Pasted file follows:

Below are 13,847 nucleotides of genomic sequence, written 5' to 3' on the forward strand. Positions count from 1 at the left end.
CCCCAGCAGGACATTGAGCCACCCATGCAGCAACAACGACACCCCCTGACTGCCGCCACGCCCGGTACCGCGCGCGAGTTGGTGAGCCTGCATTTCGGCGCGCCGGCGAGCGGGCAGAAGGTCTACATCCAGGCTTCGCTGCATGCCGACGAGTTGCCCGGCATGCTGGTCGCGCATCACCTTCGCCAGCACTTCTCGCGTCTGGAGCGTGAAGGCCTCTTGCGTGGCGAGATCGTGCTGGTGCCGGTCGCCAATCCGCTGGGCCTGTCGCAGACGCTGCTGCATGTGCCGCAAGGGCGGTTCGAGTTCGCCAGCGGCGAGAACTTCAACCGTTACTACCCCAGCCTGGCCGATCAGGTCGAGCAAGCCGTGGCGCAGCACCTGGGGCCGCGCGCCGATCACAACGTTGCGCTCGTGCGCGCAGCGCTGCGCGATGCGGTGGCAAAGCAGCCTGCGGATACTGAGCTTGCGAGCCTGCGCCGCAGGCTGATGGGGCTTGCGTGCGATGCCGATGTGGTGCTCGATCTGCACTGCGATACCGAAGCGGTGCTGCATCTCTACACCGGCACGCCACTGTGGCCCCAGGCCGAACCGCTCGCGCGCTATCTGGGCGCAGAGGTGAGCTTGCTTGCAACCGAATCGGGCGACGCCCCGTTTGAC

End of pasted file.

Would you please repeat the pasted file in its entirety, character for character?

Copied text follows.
Below are 13,847 nucleotides of genomic sequence, written 5' to 3' on the forward strand. Positions count from 1 at the left end.
CCCCAGCAGGACATTGAGCCACCCATGCAGCAACAACGACACCCCCTGACTGCCGCCACGCCCGGTACCGCGCGCGAGTTGGTGAGCCTGCATTTCGGCGCGCCGGCGAGCGGGCAGAAGGTCTACATCCAGGCTTCGCTGCATGCCGACGAGTTGCCCGGCATGCTGGTCGCGCATCACCTTCGCCAGCACTTCTCGCGTCTGGAGCGTGAAGGCCTCTTGCGTGGCGAGATCGTGCTGGTGCCGGTCGCCAATCCGCTGGGCCTGTCGCAGACGCTGCTGCATGTGCCGCAAGGGCGGTTCGAGTTCGCCAGCGGCGAGAACTTCAACCGTTACTACCCCAGCCTGGCCGATCAGGTCGAGCAAGCCGTGGCGCAGCACCTGGGGCCGCGCGCCGATCACAACGTTGCGCTCGTGCGCGCAGCGCTGCGCGATGCGGTGGCAAAGCAGCCTGCGGATACTGAGCTTGCGAGCCTGCGCCGCAGGCTGATGGGGCTTGCGTGCGATGCCGATGTGGTGCTCGATCTGCACTGCGATACCGAAGCGGTGCTGCATCTCTACACCGGCACGCCACTGTGGCCCCAGGCCGAACCGCTCGCGCGCTATCTGGGCGCAGAGGTGAGCTTGCTTGCAACCGAATCGGGCGACGCCCCGTTTGAC